Freshman QB Trevor Knight throws for four touchdowns as the Sooners take down Alabama in the Suger Bowl in New Orleans.
Sooners head coach Bob Stoops celebrates with QB Trevor Knight.
Chuck Cook / USA TODAY Sports
By Andrew Gilman
NEW ORLEANS -- No one saw this coming.
No one outside the Oklahoma huddle, anyway, or maybe a few of the ones who never take their crimson colored glasses off. Past that, this scenario was unprecedented and certainly unexpected.
Yeah, the Sugar Bowl was all of that, too.
Thursday night in New Orleans may have been the finest, single moment from Bob Stoops, but this season was his masterpiece, an 11-2 work of some extreme abstract art, no one really could understand or interpret. And the only thing that makes perfect sense to a 2013 season of unpredictability, scattered and disconnected, was a 45-31 Sugar Bowl victory over Alabama where the Sooners were every bit the same.
The Sugar Bowl was a shock, but the season was a surprise. No one saw this, expected it or could have predicted, not after August started with uncertainty and September began with speculation.
Oklahoma switched quarterbacks and switched offenses, from Trevor Knight to Blake Bell, back to Knight again and then needing Bell to win a last-second game at Oklahoma State. OU won at Notre Dame and fell apart against Texas. Blown away by Baylor only to rally with road wins against Kansas State and then the Cowboys.
All the oddball and all the strange goes to Oklahoma. Because of it, the Sooners shocked Alabama and the result of it means OU has solved its quarterback issues and will start September ranked either No. 1 or No. 2 in the nation.
But that's for later.
Oklahoma did things this season, Stoops had never done in his career at Oklahoma, fidgeting around with the quarterback spot constantly, even switching the defensive scheme before the year started. They went from a zone-read, back to its standard passing game it has used in the past and then to a hybrid of both.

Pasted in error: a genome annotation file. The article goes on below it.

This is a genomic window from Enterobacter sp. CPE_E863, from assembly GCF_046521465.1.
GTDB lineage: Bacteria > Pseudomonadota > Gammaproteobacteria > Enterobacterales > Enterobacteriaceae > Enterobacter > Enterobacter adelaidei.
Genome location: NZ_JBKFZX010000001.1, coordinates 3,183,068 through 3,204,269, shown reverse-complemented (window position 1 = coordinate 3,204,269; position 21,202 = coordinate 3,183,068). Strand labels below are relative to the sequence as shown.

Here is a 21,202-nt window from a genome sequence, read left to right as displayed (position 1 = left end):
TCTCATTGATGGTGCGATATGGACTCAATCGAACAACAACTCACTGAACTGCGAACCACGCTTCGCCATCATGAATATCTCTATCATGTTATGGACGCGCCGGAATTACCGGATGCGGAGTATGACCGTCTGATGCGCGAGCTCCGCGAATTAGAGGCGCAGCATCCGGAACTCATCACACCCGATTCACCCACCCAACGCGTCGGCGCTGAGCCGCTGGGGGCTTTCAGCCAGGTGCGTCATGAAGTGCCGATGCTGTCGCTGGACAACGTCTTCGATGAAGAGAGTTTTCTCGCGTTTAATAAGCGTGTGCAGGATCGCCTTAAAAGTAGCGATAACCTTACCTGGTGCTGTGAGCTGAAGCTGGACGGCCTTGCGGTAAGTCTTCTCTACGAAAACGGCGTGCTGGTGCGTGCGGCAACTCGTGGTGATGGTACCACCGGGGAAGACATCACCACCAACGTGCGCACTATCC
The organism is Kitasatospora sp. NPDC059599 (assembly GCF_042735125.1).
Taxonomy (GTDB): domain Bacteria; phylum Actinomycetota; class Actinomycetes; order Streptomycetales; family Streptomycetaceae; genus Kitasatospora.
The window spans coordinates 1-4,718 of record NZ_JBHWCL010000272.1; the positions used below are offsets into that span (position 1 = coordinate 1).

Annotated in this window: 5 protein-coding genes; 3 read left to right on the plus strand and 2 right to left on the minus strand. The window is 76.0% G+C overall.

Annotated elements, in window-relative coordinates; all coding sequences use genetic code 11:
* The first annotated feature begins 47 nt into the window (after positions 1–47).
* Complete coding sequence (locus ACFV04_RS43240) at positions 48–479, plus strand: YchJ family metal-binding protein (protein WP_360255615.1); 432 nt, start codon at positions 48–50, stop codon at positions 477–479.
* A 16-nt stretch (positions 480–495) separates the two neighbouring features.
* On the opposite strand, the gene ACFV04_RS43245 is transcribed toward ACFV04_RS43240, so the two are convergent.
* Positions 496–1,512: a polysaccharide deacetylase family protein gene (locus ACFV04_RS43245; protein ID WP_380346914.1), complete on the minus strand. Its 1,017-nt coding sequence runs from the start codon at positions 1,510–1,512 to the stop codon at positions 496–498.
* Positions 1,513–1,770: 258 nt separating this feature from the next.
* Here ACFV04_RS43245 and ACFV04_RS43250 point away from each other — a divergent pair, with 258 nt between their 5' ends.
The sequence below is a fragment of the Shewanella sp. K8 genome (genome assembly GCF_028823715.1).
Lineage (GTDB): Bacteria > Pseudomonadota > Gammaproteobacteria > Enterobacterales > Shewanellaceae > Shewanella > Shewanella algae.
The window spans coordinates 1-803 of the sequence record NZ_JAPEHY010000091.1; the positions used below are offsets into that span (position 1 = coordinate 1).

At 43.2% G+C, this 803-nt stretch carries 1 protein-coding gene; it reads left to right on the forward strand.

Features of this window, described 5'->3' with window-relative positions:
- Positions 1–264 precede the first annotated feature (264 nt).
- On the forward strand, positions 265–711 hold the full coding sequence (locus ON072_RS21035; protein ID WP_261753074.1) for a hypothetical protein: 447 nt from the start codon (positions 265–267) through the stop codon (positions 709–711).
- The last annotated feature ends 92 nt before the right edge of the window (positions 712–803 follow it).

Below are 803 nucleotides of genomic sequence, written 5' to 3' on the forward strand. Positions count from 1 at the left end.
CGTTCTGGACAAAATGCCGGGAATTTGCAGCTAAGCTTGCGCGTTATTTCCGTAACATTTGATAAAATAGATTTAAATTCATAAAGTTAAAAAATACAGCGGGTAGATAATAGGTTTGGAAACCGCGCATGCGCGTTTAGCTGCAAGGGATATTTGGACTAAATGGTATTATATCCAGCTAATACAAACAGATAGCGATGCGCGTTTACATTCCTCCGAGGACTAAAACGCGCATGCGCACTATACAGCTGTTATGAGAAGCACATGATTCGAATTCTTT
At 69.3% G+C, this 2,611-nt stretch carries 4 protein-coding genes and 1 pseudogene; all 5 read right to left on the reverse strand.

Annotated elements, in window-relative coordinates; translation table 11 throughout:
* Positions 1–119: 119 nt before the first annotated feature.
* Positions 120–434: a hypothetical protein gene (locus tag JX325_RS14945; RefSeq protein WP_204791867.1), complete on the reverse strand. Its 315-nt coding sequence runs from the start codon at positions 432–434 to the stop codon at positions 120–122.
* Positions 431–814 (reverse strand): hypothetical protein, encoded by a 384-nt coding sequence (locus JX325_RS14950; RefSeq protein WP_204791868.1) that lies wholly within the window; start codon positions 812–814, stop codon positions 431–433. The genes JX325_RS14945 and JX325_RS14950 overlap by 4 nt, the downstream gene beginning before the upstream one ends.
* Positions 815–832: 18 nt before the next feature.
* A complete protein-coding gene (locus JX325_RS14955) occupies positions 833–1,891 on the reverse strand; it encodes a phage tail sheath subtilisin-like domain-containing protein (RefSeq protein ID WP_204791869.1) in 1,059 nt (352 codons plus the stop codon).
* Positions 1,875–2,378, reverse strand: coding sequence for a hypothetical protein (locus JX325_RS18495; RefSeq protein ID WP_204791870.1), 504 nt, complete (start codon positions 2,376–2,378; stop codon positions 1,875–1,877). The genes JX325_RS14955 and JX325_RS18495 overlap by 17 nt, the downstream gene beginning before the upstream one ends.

Then against Alabama, Stoops did things he hadn't done all year.
Quarterback Trevor Knight, who by all accounts is the running quarterback, came out passing against Alabama. He threw for 348 yards and four touchdowns. He completed 32-of-44 passes. Knight had never completed more than 15 in a game and didn't complete 50 percent of his passes combined in starts against Louisiana-Monroe and West Virginia. This was his, "Star is born" moment.
"We had the plan of putting in a few new wrinkles," Knight said. "We felt like it was working for us. Hats off to our guys for executing that plan. Things were just clicking tonight."
Wrinkles? More like deep crevices, wrapped in enigma, mystery and secret sauce. OU threw to tight end Taylor McNamara for the first time this season. Running back Keith Ford played for the first time in more than a month. Receiver Sterling Shepard lined up in the backfield on a number of plays. Instead of relying on the run, like conventional wisdom says was necessary to beat Alabama, the Sooners went with the pass – 348 yards vs. 81 yards.
"I feel like that's our team," Knight said. "We've had guys step up all year. The quarterback position and every position."
A year ago, Knight was playing the part of Johnny Manziel in Cotton Bowl practices, trying to give the Sooners a feel for the Heisman winner and the Texas A&M offense. Thursday, Knight did Manziel even better, only for real, scrambling, running wide, extending a play where he finally found Shepard for a 9-yard touchdown pass in the fourth quarter where the Superdome was shaking and Bama had the momentum. It gave OU a 14-point lead and enough space.
All the weird goes to OU. The Sooners gave up a score less than 2 minutes into the game and it looked like furious Alabama anger was about to let loose. OU had 28 yards of total offense in the third quarter. The Sooner picked up a first-and-30 situation in the fourth quarter, scored 31 in the first half on an Alabama team that had given up 52 points total this season in the first half.
A defensive line that was mixed and matched, like the quarterback position all season, was at its best Thursday. Geneo Grissom couldn't tackle Manziel a season ago in the Cotton Bowl meltdown. Against Alabama, he had two sacks, two fumble recoveries and a touchdown. Seven sacks in all for the Sooner defense.
"I would say, I have the utmost respect for Alabama," Stoops said. "This shows we can play with anybody. Enough of that."
What Thursday showed was a canvas of what Oklahoma did all season. It showed Oklahoma wasn't too proud to make changes and wasn't stagnant enough to do what was expected. Outside of Florida State and Auburn, who are playing for the title, no team had more to gain in this bowl season than Oklahoma.
So the Sooners played like they had nothing to lose.
"Everyone has something to prove when they play Alabama," Tide coach Nick Saban said.
Oklahoma proved a lot Thursday. No one saw it coming.